- A torque wrench
- A bottom bracket tool
- A cassette tool
- A chain tool
- Brakes bleed kit and oil for it, chosen based on the brakes I end up using

This is it I think.
 
OP
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dimrub

Regular
Certainly a possibility. The problem might be getting a suitable frame with sufficient clearance for the wide tyres. Don't know what the situation is for bike spares there.
I can get a frame shipped (but not a whole bike), e.g. from bike-components.de. As for the local market, it's very limited, and thus overpriced. I can try hunting for a 2nd hand opportunity, but shipping from EU seems like a simpler - and possibly cheaper option.

If you can't find anything frame wise you could consider converting your MTB or a road bike. RJ the Bike Guy has a few videos on YouTube with this in mind.
Alas, I don't have an MTB or a road bike to convert. My son's MTB is a good entrance level bike, but it has outlived its usefulness, I think.

1x drive train might be a problem but why not a double or triple?
My Canyon Grail is a 1x, and I'm a convert. So much simpler, less maintenance, less weight, overall a great solution. Why is 1x a problem?

You have a Decathlon in Tel Aviv so they should have quite a few useful bits. They also offer some gravel models, have you tried them?
Good luck.
The Israeli Decathlon does not carry the same choice of bikes as do the European stores. I've been there - they only have a very limited choice, not at all in line with our requirements.
 

Cycleops

Legendary Member
Location
Accra, Ghana
You'll also need:
Chain whip
Various metric spanners
Set of Allen keys
Cable cutter
Spoke key

The 1x drive is only a problem in so much as there is a supply problem with Shimano at the moment and being relatively new you're unlikely to find one used.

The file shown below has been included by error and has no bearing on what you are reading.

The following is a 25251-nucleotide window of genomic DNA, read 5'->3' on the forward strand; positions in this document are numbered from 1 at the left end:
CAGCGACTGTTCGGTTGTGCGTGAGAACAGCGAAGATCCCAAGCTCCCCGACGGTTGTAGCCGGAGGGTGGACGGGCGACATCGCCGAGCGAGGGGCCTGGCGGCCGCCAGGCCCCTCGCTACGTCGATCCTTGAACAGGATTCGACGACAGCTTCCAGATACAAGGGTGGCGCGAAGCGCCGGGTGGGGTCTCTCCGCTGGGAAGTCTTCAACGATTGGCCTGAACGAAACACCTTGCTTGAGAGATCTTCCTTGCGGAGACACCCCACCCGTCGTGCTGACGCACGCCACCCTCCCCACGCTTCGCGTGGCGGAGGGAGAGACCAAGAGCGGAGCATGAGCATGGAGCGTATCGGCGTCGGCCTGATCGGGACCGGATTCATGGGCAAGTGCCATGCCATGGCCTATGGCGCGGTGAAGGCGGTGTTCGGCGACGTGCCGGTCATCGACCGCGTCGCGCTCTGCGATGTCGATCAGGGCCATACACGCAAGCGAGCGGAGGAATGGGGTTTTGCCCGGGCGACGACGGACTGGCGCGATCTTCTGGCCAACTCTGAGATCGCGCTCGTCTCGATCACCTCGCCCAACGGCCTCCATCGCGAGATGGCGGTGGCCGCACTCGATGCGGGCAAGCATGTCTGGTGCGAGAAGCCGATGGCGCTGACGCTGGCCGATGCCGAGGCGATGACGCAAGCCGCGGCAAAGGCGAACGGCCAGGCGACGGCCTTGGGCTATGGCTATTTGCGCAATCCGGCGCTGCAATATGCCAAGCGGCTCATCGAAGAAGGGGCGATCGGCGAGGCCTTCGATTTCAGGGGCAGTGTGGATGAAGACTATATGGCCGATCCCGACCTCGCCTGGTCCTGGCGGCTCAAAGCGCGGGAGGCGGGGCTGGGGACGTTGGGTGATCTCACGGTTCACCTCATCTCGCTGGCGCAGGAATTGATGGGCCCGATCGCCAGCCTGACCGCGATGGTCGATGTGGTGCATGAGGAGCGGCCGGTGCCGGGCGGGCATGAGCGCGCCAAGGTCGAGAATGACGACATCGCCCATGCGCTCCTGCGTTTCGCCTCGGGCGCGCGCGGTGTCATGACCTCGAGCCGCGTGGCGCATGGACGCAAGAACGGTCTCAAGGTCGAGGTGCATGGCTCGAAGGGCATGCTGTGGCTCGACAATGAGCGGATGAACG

Jody

Guru
Alas, I don't have an MTB or a road bike to convert. My son's MTB is a good entrance level bike, but it has outlived its usefulness, I think.
A talon would be a decent base for making a quick XC/Gravel bike.

Lose the suspension and swap for a carbon fork,1x, light wheels with some skinny tyres and then reduce weight with some cheap carbon components.
 
OP
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dimrub

Regular
A talon would be a decent base for making a quick XC/Gravel bike.

Lose the suspension and swap for a carbon fork,1x, light wheels with some skinny tyres and then reduce weight with some cheap carbon components.
Hmmm, that's an interesting idea. I'll give it a thought, thanks (though my intuitive preference is towards a new, dedicated frame).
 
OP
D

dimrub

Regular
On the question of building out of 2nd hand frame: just out of curiosity, I tried to check how feasible this would be here in Israel. I found a bicycle on Facebook Market which is basically a rusty frame with some components hanging off it, and a description saying "suggest a price". So I thought of suggesting a token price - say, 50 shekels (something like $15), provided an additional photo of the bicycle taken from the right side shows it at least has a cassette and a derailleur, so I contacted the seller. 350 shekels, says he (about $100). For little more than a rusty old frame! That's why we can't have nice things (such as bicycle restoration projects).